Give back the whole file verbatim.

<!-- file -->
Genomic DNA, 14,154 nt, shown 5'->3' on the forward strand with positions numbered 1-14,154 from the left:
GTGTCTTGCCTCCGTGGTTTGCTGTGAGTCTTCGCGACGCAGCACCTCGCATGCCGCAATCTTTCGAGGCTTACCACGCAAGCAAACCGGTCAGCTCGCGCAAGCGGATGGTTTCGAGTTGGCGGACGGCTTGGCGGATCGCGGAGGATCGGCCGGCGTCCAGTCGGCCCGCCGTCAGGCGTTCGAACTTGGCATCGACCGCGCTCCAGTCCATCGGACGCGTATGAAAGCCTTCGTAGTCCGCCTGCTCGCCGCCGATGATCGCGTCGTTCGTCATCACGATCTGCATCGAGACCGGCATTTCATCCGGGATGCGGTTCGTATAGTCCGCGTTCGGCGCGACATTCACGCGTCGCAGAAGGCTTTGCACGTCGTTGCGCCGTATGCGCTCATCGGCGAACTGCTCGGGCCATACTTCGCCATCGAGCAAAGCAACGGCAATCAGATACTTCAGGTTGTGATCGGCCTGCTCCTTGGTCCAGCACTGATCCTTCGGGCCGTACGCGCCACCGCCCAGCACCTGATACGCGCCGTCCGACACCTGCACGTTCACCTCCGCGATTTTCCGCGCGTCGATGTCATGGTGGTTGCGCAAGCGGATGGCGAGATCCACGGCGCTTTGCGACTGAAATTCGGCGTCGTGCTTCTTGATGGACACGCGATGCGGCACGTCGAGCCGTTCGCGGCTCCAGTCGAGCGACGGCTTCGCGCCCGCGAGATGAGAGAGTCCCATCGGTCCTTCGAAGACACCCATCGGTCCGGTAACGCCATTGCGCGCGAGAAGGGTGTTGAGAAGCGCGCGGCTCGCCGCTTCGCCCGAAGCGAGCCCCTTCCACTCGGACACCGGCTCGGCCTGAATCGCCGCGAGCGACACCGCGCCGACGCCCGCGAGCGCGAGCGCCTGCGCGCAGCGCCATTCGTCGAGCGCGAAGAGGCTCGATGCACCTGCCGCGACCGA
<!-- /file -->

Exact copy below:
Genomic DNA, 14,154 nt, shown 5'->3' on the forward strand with positions numbered 1-14,154 from the left:
GTGTCTTGCCTCCGTGGTTTGCTGTGAGTCTTCGCGACGCAGCACCTCGCATGCCGCAATCTTTCGAGGCTTACCACGCAAGCAAACCGGTCAGCTCGCGCAAGCGGATGGTTTCGAGTTGGCGGACGGCTTGGCGGATCGCGGAGGATCGGCCGGCGTCCAGTCGGCCCGCCGTCAGGCGTTCGAACTTGGCATCGACCGCGCTCCAGTCCATCGGACGCGTATGAAAGCCTTCGTAGTCCGCCTGCTCGCCGCCGATGATCGCGTCGTTCGTCATCACGATCTGCATCGAGACCGGCATTTCATCCGGGATGCGGTTCGTATAGTCCGCGTTCGGCGCGACATTCACGCGTCGCAGAAGGCTTTGCACGTCGTTGCGCCGTATGCGCTCATCGGCGAACTGCTCGGGCCATACTTCGCCATCGAGCAAAGCAACGGCAATCAGATACTTCAGGTTGTGATCGGCCTGCTCCTTGGTCCAGCACTGATCCTTCGGGCCGTACGCGCCACCGCCCAGCACCTGATACGCGCCGTCCGACACCTGCACGTTCACCTCCGCGATTTTCCGCGCGTCGATGTCATGGTGGTTGCGCAAGCGGATGGCGAGATCCACGGCGCTTTGCGACTGAAATTCGGCGTCGTGCTTCTTGATGGACACGCGATGCGGCACGTCGAGCCGTTCGCGGCTCCAGTCGAGCGACGGCTTCGCGCCCGCGAGATGAGAGAGTCCCATCGGTCCTTCGAAGACACCCATCGGTCCGGTAACGCCATTGCGCGCGAGAAGGGTGTTGAGAAGCGCGCGGCTCGCCGCTTCGCCCGAAGCGAGCCCCTTCCACTCGGACACCGGCTCGGCCTGAATCGCCGCGAGCGACACCGCGCCGACGCCCGCGAGCGCGAGCGCCTGCGCGCAGCGCCATTCGTCGAGCGCGAAGAGGCTCGATGCACCTGCCGCGACCGA